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Identification and analysis of areas at risk and populations affected by food and nutrition Insecurity
Analyse et identification des zones à risque et des populations en insécurité alimentaire et nutritionnelle
Enhanced Comparability for Greater Coverage
Une meilleure comparabilité pour une meilleure couverture

THE CH - IPC COLLABORATION - Enhanced Comparability for Greater Coverage

Since 1999, the Permanent Interstate Committee for Drought Control in the Sahel (Comité permanent Inter-Etats de Lutte contre la Sécheresse dans le Sahel, CILSS) along with ECOWAS, UEMOA, United Nations agencies (FAO, WFP and UNICEF), non-governmental organizations (ACF, Save the Children, Oxfam) and other international organisations such as FEWS NET, have been engaged in the development and implementation of the Cadre Harmonisé for the analysis and identification of areas at risk and populations affected by food and nutrition insecurity in the Sahel and West Africa.

The Cadre Harmonisé is a unifying tool that helps to produce relevant, consensual, rigorous, and transparent analyses of current and projected food and nutrition situations. It classifies the severity of food and nutrition insecurity based on the international classification scale through an approach that refers to well-defined functions and protocols. CH results are communicated in a clear, coherent, and effective manner, so as to support decision-making by linking information to action. The CH is also a tool that helps to plan the response to food and nutrition crises as part of the intervention Analysis - Planning - Implementation - Monitoring/Evaluation continuum.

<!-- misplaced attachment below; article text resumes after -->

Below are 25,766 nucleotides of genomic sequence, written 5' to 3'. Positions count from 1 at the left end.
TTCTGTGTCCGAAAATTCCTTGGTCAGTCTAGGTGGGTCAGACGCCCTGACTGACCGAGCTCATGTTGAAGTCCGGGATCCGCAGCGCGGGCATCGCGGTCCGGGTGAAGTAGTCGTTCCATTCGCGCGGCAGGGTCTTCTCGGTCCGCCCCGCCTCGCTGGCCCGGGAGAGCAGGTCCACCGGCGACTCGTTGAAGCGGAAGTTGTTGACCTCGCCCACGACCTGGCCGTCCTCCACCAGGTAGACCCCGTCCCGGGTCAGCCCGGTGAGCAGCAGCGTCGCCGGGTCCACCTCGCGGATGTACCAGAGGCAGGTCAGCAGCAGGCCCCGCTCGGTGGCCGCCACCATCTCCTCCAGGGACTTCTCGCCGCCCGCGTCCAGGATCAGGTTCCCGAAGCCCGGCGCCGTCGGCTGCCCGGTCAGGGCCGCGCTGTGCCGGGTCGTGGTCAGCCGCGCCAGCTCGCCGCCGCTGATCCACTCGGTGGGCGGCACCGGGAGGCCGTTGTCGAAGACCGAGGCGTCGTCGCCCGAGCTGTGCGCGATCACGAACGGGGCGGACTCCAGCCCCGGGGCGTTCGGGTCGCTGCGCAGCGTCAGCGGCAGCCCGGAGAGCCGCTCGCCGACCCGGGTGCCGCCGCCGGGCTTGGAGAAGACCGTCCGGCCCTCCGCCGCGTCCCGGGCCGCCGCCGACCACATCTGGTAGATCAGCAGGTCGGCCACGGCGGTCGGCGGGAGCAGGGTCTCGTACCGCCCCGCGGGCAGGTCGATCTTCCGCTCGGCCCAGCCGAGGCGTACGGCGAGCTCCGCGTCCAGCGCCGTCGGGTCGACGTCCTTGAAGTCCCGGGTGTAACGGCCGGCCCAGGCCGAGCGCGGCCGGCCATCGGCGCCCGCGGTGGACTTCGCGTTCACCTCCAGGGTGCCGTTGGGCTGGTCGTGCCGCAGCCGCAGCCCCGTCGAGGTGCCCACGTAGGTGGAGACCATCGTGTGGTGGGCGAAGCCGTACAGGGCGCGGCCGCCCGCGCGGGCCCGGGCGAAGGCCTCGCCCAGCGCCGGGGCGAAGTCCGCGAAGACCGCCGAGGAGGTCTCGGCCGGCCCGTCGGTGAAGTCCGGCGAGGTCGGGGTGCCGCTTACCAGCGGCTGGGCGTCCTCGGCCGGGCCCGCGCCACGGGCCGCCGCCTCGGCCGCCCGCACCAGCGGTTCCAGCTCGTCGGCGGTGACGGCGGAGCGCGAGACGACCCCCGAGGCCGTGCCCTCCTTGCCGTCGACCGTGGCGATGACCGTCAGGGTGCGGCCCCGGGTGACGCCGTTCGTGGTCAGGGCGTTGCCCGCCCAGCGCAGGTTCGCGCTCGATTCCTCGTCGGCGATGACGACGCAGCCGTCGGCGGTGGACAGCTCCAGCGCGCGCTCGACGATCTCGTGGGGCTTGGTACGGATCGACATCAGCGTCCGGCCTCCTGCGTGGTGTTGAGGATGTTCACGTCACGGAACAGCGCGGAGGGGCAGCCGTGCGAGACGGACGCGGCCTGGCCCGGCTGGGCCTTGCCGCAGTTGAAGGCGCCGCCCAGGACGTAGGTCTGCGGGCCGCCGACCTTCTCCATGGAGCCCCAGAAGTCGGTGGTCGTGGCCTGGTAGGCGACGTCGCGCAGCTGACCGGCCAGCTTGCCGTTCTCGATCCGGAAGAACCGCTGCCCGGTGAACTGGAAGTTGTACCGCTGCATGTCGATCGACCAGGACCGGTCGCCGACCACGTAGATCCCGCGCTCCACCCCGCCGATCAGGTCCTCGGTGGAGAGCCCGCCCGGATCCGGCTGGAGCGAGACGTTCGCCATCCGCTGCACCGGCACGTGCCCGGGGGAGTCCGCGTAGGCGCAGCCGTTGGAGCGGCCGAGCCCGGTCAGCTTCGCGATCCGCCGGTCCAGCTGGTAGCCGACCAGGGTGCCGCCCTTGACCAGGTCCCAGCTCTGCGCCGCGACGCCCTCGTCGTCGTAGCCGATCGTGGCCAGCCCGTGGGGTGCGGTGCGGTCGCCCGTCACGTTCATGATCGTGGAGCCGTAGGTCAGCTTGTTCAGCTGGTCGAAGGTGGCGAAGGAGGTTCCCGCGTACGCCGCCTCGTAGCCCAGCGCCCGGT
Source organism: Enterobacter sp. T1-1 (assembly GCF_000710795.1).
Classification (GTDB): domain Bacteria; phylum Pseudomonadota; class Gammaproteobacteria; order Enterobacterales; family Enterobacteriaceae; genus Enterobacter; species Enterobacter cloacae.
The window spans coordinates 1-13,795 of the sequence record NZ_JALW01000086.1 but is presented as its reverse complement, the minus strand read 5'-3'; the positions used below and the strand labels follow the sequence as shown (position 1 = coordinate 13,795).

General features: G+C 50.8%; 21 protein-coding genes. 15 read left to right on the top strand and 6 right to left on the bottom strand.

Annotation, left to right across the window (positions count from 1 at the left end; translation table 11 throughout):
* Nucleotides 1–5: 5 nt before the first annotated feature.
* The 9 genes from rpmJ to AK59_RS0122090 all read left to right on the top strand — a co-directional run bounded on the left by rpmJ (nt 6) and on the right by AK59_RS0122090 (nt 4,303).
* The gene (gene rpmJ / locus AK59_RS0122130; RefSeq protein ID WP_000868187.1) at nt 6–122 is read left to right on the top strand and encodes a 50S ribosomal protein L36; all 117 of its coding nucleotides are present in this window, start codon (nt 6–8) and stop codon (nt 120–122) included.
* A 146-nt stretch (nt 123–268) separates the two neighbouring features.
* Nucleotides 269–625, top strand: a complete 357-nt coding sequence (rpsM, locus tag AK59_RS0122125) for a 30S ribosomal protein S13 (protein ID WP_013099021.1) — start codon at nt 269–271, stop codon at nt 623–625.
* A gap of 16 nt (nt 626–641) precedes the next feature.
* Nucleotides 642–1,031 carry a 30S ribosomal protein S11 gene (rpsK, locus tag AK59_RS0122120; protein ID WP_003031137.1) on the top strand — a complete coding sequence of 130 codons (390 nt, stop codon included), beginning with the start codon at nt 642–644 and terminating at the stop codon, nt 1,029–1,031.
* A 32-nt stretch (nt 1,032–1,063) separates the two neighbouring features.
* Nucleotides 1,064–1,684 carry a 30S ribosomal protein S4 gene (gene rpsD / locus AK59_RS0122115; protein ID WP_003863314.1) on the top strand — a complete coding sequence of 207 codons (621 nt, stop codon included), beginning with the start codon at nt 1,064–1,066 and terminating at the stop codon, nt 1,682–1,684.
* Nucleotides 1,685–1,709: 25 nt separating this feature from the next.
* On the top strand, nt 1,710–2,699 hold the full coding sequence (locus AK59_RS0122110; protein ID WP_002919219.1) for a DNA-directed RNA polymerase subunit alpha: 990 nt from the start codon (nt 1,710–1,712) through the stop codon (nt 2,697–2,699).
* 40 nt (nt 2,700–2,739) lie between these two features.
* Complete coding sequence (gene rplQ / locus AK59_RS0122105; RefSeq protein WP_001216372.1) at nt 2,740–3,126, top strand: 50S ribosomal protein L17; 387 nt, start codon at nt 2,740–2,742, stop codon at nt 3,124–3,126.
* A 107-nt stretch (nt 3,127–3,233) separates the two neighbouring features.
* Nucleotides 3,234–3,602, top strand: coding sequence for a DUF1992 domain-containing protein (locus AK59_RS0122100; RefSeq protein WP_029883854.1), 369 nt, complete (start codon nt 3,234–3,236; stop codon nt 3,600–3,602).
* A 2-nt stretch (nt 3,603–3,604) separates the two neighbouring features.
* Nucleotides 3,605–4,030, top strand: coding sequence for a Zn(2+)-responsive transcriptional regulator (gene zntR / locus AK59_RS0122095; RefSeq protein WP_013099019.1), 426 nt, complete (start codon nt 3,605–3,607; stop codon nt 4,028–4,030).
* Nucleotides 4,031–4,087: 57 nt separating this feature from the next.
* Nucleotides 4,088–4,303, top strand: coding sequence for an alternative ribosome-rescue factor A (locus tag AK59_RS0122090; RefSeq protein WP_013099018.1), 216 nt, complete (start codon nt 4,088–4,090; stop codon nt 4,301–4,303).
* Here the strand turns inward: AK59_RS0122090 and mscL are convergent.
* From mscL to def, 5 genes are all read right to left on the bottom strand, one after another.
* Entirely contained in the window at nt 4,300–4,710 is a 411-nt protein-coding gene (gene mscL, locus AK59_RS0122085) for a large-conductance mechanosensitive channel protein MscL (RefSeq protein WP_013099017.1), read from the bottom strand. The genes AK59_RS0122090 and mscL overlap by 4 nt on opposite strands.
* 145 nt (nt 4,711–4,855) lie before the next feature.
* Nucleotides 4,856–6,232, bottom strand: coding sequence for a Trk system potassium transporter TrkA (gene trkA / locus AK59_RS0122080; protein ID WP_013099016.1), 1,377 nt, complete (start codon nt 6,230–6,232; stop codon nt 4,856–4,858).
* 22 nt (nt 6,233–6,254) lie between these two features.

Similarly to the Integrated Food Security Phase Classification (IPC), the CH relies on the existing food security and nutrition information systems already in place in most Sahel countries since 1985, and in other coastal countries of West Africa. Over the years, CH and IPC partners have been working closely to harmonise their tools and processes and promote cross-learning and mutual support in various areas of work, including technical development, analysis, quality assurance, communication, etc.

In recent years, technical developments on both sides have led to increased similarities and convergence between the CH and the IPC, that have resulted in comparable analyses findings in more than 40 countries (i.e. 18 countries using the CH scale and 25 countries using the IPC).

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